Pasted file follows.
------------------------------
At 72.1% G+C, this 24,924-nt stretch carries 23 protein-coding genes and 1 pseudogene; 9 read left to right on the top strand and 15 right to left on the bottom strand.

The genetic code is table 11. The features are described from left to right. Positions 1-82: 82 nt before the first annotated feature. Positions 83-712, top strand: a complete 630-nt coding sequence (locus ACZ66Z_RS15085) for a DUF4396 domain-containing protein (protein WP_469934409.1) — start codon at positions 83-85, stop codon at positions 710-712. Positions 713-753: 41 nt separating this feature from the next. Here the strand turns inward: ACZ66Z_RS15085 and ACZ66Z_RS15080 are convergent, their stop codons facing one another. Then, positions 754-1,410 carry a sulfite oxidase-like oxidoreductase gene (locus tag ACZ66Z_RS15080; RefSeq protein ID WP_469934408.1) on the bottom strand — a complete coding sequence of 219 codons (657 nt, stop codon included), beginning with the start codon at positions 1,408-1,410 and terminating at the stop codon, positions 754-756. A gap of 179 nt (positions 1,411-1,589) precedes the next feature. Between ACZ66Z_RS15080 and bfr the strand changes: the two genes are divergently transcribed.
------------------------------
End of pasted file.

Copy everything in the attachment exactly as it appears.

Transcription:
At 72.1% G+C, this 24,924-nt stretch carries 23 protein-coding genes and 1 pseudogene; 9 read left to right on the top strand and 15 right to left on the bottom strand.

The genetic code is table 11. The features are described from left to right. Positions 1-82: 82 nt before the first annotated feature. Positions 83-712, top strand: a complete 630-nt coding sequence (locus ACZ66Z_RS15085) for a DUF4396 domain-containing protein (protein WP_469934409.1) — start codon at positions 83-85, stop codon at positions 710-712. Positions 713-753: 41 nt separating this feature from the next. Here the strand turns inward: ACZ66Z_RS15085 and ACZ66Z_RS15080 are convergent, their stop codons facing one another. Then, positions 754-1,410 carry a sulfite oxidase-like oxidoreductase gene (locus tag ACZ66Z_RS15080; RefSeq protein ID WP_469934408.1) on the bottom strand — a complete coding sequence of 219 codons (657 nt, stop codon included), beginning with the start codon at positions 1,408-1,410 and terminating at the stop codon, positions 754-756. A gap of 179 nt (positions 1,411-1,589) precedes the next feature. Between ACZ66Z_RS15080 and bfr the strand changes: the two genes are divergently transcribed.